Check out the column here, which also includes two Top 5 lists -- "Athletes You Want to Fail" and "Most Accessible" (the second of which was probably too hastily constructed, aside from Bubba Watson at No. 1) -- a tribute to UConn's women's hoops dominance and more.

-- D.S.

Tuesday, April 09, 2013

04/09 (Louisville) Quickie

Here is some classic Quickie "Instant History":

Last night's game was the most entertaining NCAA hoops title game ever.

Others have had more dramatic final sequences and maybe even more memorable single signature moments, but last night's game tops them for sheer end-to-end enjoyment -- college basketball played at a high level, with many (many) "shining moments," plural.

That is the lead of today's USA TODAY Sports "Morning Win" column -- from Spike Albrecht's first-half barrage to Luke Hancock's answer to Montrezl Harrell's alley-oop to the Siva-vs-Hardaway dueling takes to the rim (bridged by Siva's dad celebrating in that awesome tank-top) to Trey Burke's block-that-wasn't to Chane Behanan's relentless offensive rebounding spurt... play after play after play.

Rick Pitino becoming the first coach to win titles with two teams? Novel.

Kevin Ware cutting down the nets? Feel-good.

But it was the game, from tip to final buzzer, that superseded the easy narratives and made us all affirm how awesome college basketball can be.

Check out the column here, if you have a minute.

Meanwhile, my bracket finished just shy of the 75th percentile nationally -- way better than the past few years, and basically tied with President Obama. If I had used the National Bracket, of course, I would have finished better than 90% of the country. (And, true to form, Mrs. Quickie out-performed me with her bracket -- she was the top finisher among folks near the top who didn't pick Louisville to win it all.)

Let's do it again next year.

-- D.S.

Monday, April 08, 2013

04/08 (Michigan-Louisville) Quickie

Regardless of who wins, my NCAA Tournament bracket will be as accurate as it has been in years, a long stretch in the bracket-picking wilderness that I am excited to recover from. That said, there is still a very good chance that the "National Bracket" will out-perform me -- if not, then it will outperform 85% (maybe even 90%) of the country. That's pretty good.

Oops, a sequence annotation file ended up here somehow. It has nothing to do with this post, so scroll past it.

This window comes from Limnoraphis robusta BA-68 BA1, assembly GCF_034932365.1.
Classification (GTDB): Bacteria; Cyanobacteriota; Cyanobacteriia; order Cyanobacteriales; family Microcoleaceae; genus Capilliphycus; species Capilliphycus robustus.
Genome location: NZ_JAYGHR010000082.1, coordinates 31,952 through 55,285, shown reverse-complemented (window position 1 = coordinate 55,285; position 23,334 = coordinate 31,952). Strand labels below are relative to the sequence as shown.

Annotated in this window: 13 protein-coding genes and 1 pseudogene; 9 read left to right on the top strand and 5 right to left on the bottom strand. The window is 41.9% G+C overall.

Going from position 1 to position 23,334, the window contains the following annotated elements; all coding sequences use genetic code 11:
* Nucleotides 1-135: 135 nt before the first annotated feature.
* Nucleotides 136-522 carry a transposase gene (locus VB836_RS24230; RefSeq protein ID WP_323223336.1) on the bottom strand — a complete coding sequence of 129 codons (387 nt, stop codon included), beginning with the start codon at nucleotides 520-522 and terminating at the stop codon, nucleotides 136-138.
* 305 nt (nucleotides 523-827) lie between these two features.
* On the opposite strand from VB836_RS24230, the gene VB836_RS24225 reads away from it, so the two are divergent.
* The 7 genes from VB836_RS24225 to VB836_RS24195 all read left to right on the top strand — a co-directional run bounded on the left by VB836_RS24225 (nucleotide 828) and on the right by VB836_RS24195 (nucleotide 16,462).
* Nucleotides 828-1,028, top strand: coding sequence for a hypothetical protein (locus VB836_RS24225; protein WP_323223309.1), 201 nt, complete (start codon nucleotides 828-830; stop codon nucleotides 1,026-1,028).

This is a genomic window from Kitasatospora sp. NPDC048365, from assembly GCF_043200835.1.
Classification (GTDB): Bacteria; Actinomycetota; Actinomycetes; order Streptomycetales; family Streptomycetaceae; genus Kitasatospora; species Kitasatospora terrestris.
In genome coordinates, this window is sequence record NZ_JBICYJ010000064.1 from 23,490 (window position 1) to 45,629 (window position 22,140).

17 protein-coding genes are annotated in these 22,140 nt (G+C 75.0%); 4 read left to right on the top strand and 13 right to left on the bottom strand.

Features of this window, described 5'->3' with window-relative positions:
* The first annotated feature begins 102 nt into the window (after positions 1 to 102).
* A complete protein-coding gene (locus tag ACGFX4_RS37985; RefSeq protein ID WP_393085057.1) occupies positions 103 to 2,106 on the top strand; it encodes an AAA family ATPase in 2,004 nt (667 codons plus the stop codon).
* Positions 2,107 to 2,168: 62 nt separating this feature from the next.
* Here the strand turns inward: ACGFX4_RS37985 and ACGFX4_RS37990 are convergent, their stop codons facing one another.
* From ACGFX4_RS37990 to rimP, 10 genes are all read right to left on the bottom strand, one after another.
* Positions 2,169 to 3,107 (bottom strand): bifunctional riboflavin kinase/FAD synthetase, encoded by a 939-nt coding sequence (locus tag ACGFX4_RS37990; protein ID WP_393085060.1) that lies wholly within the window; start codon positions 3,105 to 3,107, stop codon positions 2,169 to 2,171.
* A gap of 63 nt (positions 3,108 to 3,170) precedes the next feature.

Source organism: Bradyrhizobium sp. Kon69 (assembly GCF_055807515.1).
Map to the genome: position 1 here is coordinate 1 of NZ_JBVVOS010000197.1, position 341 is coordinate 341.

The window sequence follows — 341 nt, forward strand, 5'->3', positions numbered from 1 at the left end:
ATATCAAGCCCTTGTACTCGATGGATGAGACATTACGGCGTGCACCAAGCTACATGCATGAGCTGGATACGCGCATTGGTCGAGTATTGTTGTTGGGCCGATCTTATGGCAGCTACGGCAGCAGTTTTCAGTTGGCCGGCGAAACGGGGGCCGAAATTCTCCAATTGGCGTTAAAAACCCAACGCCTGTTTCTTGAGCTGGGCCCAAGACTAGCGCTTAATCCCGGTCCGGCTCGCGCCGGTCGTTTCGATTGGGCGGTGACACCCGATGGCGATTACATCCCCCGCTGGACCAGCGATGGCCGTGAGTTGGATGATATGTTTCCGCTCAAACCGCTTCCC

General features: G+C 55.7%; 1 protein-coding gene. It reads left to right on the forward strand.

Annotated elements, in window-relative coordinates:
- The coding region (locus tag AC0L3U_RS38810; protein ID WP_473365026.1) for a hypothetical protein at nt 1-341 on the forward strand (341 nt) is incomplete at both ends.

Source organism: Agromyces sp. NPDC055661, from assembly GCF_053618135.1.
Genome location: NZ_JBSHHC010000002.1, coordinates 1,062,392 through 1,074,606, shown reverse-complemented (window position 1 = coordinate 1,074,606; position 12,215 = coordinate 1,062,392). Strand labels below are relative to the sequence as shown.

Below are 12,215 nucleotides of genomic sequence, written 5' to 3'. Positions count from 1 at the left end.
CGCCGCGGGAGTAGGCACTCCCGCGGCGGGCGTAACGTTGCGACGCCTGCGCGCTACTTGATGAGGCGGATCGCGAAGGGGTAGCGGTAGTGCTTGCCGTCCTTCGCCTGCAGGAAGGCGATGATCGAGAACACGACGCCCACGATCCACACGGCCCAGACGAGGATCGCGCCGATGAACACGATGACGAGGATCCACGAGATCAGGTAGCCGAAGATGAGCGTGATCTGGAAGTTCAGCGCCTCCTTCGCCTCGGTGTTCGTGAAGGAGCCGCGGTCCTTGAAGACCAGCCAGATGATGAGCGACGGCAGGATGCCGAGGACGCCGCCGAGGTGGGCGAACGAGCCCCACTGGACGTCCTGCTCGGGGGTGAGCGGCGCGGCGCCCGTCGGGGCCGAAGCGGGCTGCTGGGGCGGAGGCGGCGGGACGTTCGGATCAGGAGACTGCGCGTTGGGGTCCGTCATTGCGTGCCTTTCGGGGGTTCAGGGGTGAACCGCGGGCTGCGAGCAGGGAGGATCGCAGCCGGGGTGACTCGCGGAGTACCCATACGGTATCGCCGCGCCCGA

As for the game itself, I expect Louisville to roll, but - then again - I expected UL to thrash Wichita State. The best thing about the game is that it is the country's best defense versus its best offense -- you can't ask for much more than that. The big difference? Louisville's offense is still pretty good, while Michigan's offense remains just OK -- although way better since Mitch McGary became a force in the lane.

I'm facinated by McGary's ascension, which -- if you really consider it -- has been all of four games, and yet he is the leading candidate to be Most Outstanding Player of the tournament. I'd give him that through five games, to be sure.

He takes his place alongside a small handful of the most memorable freshmen in the history of the NCAA Tournament -- Carmelo obviously. Ewing. Ellison. Anthony Davis. Webber. Michael Jordan had a memorable shot (and a memorable title game in 1982 overall), but the rest of his tournament was just OK. Chris Webber was tremendous (as was the entire Fab Five -- but if you had to pick one, it would be Webber).

In today's USA TODAY Sports column, I ranked McGary sixth among NCAA Tourney frosh phenoms -- with the main qualifier being that the player had to get to at least the title game (Ewing, Webber) if not lead the team to a title outright (Carmelo, Ellison, Davis). If Michigan wins and McGary plays like he has the past four games, I would have no problem putting him in the Top 5 (if, as a hedge, tied with Webber for 5th). Unlike Davis or Ewing or Melo, McGary's contribution has almost entirely been in the tournament itself -- that alone makes him fascinating.)

Please give it a look -- and enjoy the end of the college basketball season tonight.

-- D.S.